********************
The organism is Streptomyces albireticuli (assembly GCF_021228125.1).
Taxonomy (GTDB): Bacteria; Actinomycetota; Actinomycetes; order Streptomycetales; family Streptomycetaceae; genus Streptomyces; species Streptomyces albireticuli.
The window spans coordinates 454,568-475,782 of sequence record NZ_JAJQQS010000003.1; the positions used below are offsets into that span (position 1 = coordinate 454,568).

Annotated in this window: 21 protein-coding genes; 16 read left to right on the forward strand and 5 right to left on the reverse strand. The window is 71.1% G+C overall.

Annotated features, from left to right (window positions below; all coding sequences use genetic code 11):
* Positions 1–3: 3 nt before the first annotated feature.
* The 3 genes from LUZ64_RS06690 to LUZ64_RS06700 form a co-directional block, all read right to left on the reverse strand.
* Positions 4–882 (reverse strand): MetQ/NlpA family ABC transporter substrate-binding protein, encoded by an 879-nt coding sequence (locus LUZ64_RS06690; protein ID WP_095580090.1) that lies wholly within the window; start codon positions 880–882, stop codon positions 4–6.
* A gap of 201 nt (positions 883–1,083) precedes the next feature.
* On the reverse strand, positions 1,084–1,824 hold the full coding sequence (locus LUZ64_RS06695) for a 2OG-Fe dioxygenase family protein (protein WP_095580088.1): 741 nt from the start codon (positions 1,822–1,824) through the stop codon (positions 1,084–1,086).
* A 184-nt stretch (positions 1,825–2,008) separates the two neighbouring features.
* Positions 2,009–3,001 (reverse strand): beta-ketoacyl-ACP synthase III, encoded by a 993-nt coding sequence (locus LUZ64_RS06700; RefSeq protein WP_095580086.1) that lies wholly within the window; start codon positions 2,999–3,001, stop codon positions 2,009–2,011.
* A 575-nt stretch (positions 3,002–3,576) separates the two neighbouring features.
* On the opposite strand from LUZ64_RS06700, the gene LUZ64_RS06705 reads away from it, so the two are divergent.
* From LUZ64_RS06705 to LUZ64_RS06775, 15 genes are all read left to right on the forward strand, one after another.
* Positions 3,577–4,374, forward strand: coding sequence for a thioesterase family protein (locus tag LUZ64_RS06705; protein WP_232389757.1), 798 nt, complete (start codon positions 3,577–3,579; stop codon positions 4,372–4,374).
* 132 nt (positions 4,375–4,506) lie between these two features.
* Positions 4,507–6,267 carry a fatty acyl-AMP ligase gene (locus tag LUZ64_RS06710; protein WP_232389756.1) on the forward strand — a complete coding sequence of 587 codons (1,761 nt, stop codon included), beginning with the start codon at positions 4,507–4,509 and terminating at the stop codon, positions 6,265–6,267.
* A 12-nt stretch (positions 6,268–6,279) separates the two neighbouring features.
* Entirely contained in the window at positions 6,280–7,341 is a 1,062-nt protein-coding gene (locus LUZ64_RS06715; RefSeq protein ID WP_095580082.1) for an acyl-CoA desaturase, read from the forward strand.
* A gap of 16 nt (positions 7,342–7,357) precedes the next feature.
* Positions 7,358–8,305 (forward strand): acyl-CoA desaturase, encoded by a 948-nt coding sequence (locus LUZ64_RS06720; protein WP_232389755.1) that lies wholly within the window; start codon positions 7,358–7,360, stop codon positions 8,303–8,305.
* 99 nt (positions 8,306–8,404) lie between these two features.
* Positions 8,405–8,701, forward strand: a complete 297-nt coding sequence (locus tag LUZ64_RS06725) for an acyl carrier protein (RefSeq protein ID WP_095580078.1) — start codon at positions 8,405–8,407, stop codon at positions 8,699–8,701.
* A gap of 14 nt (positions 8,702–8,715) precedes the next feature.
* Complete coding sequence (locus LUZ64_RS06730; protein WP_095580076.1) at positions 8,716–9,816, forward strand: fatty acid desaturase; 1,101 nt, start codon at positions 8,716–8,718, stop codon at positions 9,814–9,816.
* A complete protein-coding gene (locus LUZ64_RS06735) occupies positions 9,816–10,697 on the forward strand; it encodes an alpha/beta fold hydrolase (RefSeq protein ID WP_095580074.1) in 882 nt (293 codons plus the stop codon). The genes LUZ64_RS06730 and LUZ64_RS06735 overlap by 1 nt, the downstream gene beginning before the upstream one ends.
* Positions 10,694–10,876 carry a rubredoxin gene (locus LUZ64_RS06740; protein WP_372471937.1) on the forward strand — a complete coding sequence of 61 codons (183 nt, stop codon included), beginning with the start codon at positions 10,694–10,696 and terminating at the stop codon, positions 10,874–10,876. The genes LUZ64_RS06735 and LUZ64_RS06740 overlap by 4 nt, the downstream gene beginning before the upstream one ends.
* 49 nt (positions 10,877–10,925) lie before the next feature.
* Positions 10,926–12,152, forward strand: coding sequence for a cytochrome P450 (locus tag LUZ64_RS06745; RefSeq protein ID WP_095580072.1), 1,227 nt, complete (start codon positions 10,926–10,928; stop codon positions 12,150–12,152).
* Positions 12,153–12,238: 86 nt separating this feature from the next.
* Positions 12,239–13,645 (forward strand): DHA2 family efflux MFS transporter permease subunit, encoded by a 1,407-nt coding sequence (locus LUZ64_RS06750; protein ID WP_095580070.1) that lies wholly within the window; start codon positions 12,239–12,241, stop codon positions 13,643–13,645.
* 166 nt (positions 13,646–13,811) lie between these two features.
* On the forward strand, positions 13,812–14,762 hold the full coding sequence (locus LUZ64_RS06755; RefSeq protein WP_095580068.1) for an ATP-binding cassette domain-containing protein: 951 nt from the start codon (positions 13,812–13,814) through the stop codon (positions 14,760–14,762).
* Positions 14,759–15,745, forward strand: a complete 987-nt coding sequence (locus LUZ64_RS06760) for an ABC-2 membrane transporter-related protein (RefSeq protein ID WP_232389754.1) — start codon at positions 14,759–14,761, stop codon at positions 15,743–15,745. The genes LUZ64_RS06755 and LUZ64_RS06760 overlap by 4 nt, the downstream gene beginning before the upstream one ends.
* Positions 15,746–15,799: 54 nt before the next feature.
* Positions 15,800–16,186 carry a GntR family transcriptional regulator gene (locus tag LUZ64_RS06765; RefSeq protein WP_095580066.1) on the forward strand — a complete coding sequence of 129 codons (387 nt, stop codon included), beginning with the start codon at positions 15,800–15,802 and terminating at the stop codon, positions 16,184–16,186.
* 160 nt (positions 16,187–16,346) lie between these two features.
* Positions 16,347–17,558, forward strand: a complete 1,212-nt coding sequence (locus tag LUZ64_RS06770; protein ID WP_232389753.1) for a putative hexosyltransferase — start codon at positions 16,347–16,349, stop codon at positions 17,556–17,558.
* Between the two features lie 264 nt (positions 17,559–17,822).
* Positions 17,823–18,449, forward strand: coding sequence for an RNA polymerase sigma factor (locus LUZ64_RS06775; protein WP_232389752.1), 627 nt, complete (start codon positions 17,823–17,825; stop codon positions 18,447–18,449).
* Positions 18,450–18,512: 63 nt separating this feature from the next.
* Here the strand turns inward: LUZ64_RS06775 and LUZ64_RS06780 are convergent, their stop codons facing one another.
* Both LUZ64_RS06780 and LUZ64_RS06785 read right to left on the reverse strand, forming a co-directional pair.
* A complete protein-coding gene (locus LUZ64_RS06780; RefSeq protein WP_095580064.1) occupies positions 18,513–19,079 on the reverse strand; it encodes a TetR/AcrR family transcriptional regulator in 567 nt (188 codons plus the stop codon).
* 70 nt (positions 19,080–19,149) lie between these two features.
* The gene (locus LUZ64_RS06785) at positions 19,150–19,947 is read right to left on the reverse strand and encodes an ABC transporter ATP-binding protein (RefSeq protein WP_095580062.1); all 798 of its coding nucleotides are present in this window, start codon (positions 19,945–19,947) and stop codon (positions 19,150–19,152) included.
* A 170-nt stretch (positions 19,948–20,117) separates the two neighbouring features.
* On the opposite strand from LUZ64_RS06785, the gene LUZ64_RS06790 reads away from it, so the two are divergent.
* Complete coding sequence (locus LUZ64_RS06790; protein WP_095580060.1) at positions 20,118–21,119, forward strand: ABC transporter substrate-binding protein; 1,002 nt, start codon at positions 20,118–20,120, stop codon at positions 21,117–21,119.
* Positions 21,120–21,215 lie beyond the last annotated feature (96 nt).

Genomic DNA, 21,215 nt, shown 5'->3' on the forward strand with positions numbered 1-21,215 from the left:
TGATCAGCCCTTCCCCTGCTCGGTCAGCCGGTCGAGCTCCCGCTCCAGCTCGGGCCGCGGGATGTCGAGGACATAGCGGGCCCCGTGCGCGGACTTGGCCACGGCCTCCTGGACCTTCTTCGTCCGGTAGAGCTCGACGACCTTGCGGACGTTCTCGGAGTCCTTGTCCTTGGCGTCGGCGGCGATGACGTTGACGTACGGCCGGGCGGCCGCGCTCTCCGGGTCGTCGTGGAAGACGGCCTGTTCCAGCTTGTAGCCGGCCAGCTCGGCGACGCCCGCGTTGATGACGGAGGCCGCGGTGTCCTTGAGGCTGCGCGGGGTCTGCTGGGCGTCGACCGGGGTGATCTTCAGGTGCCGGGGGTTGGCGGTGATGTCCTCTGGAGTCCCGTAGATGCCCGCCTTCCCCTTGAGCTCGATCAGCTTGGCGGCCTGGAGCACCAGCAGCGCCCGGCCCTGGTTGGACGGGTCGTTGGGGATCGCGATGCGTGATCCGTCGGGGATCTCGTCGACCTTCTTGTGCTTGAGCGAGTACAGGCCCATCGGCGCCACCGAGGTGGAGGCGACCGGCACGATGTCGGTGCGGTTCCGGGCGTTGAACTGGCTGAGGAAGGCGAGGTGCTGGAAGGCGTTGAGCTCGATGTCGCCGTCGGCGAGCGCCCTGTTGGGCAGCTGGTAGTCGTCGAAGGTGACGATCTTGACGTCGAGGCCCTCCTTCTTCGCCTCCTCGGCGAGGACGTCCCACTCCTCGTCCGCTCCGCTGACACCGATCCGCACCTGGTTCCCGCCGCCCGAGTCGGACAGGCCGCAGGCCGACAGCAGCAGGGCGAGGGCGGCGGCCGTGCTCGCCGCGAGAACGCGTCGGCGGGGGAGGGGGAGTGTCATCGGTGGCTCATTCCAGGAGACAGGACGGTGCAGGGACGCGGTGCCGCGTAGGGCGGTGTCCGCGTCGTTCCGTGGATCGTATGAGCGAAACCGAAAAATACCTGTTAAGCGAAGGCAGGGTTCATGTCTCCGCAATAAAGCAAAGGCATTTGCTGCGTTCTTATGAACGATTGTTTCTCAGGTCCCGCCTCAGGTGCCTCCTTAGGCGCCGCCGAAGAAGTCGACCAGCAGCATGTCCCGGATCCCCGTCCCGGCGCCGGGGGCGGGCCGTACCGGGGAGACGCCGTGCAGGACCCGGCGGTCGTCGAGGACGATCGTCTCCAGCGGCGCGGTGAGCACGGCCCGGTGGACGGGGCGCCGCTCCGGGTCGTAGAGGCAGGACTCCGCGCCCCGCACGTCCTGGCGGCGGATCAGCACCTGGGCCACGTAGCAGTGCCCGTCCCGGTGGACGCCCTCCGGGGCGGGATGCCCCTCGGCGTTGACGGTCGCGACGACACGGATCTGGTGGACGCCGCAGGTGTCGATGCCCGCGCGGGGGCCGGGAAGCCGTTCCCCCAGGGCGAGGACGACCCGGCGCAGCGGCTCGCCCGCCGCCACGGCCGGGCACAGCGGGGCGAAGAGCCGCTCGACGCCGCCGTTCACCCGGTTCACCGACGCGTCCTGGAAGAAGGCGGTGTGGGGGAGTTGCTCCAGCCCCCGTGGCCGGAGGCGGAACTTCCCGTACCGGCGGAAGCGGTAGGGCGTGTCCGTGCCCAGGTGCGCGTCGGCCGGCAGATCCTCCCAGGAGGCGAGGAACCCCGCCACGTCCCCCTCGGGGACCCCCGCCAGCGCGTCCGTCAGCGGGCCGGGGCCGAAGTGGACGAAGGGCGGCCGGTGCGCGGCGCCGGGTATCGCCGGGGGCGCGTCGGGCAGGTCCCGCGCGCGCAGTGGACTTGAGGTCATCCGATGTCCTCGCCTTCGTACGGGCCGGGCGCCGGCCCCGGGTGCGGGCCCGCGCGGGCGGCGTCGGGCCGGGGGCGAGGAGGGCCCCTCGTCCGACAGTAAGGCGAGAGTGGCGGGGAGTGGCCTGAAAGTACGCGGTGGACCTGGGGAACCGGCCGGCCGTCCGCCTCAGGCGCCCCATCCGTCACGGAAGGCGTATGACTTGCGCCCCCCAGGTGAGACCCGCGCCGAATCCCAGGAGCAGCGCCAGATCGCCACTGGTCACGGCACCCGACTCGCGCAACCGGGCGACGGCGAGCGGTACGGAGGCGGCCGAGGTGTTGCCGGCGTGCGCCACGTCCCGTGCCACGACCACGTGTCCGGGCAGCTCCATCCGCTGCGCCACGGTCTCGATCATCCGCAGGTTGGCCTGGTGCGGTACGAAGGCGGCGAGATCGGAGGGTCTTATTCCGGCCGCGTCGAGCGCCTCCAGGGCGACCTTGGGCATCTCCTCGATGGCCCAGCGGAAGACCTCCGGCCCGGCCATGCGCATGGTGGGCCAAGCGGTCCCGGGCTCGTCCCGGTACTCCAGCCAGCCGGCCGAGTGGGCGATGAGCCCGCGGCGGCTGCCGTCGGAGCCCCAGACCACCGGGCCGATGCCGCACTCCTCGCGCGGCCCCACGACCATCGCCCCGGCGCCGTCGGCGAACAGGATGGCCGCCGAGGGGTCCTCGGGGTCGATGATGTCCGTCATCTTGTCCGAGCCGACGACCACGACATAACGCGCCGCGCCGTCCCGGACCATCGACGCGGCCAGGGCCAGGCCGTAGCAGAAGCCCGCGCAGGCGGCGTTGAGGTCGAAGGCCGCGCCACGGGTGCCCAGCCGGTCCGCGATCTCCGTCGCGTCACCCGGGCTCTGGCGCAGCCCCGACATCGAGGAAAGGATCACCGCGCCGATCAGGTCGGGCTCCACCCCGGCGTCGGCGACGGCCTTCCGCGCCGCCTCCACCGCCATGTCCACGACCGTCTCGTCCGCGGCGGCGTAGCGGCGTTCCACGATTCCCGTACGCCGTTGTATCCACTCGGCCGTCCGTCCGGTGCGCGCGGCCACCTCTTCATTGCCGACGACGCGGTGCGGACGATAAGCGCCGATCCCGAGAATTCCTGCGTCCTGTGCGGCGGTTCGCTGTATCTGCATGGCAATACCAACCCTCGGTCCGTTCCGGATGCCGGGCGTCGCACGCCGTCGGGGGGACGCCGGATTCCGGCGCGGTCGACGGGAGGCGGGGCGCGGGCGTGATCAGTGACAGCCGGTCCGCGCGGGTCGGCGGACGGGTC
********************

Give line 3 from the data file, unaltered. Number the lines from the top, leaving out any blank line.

The window spans coordinates 454,568-475,782 of sequence record NZ_JAJQQS010000003.1; the positions used below are offsets into that span (position 1 = coordinate 454,568).